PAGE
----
Strength in the energy sector, boosted by rising oil prices, helped lift Canada's main stock index Tuesday while the Canadian dollar was largely unchanged.
The S&P/TSX composite index closed up 26.97 points to 15,616.36 as the May crude contract rose 2.7 per cent.
The rise in oil prices came from expectations of a shrinking supply glut as well as from the potential shift in U.S. policies towards Iran, said Craig Jerusalim, portfolio manager at CIBC Global Asset Management.
"There were comments coming out of OPEC with rising demand and flat OPEC production that that supply glut was getting narrowed faster than expected. So as long as OPEC doesn't change their policy, that glut should continue to narrow and be supportive for energy prices."
The gains were, however, mixed for energy companies, with exploration and production companies generally climbing while Canada's biggest pipeline companies Enbridge Inc. and TransCanada Corp. continued to decline after a U.S. taxation ruling last week, said Jerusalim.
Declines on materials and base metals also weighed on the TSX as First Quantum Materials Ltd. dropped 12.37 per cent to $18 after being hit with $10 billion in duties, penalties and interest from the Zambian government.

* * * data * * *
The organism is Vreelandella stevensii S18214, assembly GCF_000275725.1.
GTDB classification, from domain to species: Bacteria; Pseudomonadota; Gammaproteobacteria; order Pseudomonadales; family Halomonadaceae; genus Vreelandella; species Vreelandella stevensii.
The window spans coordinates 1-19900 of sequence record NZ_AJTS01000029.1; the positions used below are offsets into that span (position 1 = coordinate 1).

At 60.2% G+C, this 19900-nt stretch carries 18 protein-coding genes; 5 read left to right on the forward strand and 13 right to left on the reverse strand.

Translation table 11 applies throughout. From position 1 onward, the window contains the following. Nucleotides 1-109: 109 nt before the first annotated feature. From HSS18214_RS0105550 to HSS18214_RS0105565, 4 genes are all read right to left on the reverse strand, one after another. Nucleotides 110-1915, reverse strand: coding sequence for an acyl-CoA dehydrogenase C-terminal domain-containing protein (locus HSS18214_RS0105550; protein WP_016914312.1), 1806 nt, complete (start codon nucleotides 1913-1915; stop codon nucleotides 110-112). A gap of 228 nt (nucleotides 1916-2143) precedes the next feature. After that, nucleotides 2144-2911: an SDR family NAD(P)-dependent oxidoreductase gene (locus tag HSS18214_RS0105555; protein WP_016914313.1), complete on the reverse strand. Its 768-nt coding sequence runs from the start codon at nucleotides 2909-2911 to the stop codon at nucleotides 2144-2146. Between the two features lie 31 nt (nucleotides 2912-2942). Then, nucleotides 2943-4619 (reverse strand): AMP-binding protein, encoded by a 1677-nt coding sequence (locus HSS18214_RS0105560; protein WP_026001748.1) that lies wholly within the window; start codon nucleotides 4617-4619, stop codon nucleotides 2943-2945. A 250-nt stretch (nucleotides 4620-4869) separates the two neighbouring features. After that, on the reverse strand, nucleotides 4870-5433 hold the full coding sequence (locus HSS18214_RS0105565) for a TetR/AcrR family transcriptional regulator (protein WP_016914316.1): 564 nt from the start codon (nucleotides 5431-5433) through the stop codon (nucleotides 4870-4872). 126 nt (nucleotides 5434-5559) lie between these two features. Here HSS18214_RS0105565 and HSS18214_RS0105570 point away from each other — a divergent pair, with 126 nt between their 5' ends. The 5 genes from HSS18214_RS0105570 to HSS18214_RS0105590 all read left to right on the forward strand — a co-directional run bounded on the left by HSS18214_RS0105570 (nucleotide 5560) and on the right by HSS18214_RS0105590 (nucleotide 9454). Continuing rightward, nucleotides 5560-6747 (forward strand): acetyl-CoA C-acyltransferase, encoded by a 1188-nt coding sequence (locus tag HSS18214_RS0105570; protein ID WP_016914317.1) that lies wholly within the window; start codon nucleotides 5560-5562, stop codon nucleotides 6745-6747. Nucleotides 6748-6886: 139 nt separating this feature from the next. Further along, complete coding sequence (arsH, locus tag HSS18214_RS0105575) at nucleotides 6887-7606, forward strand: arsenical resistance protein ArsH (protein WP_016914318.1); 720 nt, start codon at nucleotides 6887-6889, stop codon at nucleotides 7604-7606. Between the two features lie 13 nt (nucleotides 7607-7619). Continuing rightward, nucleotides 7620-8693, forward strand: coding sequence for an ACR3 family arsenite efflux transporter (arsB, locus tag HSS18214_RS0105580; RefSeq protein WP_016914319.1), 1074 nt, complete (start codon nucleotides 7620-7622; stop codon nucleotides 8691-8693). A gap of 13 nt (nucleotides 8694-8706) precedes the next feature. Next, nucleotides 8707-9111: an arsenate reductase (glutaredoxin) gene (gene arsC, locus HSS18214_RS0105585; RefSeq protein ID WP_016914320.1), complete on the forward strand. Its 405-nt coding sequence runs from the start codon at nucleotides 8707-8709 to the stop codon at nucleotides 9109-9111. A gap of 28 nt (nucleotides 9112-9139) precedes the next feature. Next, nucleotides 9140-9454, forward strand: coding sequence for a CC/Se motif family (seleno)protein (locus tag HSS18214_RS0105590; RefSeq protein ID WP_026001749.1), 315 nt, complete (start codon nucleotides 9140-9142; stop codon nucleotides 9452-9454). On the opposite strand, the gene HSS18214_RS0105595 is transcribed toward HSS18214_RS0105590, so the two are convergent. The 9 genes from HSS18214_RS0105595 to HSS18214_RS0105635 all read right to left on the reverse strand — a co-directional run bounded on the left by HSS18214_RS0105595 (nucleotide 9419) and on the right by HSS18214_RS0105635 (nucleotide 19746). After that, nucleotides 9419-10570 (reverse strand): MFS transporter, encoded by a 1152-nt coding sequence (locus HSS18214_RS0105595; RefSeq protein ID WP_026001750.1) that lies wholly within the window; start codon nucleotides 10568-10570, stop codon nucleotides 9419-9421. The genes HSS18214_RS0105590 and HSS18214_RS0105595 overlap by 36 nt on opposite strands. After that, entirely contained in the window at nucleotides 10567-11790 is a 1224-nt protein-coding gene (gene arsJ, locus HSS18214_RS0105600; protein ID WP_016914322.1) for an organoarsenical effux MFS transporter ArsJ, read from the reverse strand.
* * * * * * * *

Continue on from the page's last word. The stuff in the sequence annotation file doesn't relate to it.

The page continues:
In New York, the Dow Jones industrial average was up 116.36 points to 24,727.27. The S&P 500 index was up 4.02 points to 2,716.94 and the Nasdaq composite index was up 20.06 points to 7,364.30.
Facebook continued to decline in the U.S. as it faces scrutiny over data privacy, a contrast to gains for Shopify in Canada that was up 5.21 per cent after announcing an expansion of its "shopping on Instagram" feature internationally, said Jerusalim.
"Really we're seeing two different stories on technology north and south of the border. South of the border, it's really all about watching privacy and personal data issues."
The Canadian dollar closed at 76.47, up 0.01 of a US cent, largely unchanged ahead of the U.S. Federal Reserve rate guidance Wednesday.
The May crude contract was up US$1.41 to US$63.54 per barrel and the April natural gas contract was up three cents to US$2.68 per mmBTU.
The April gold contract was down US$5.90 to US$1,311.90 an ounce and the May copper contract was down four cents to US$3.04 a pound.
Ian Bickis, The Canadian Press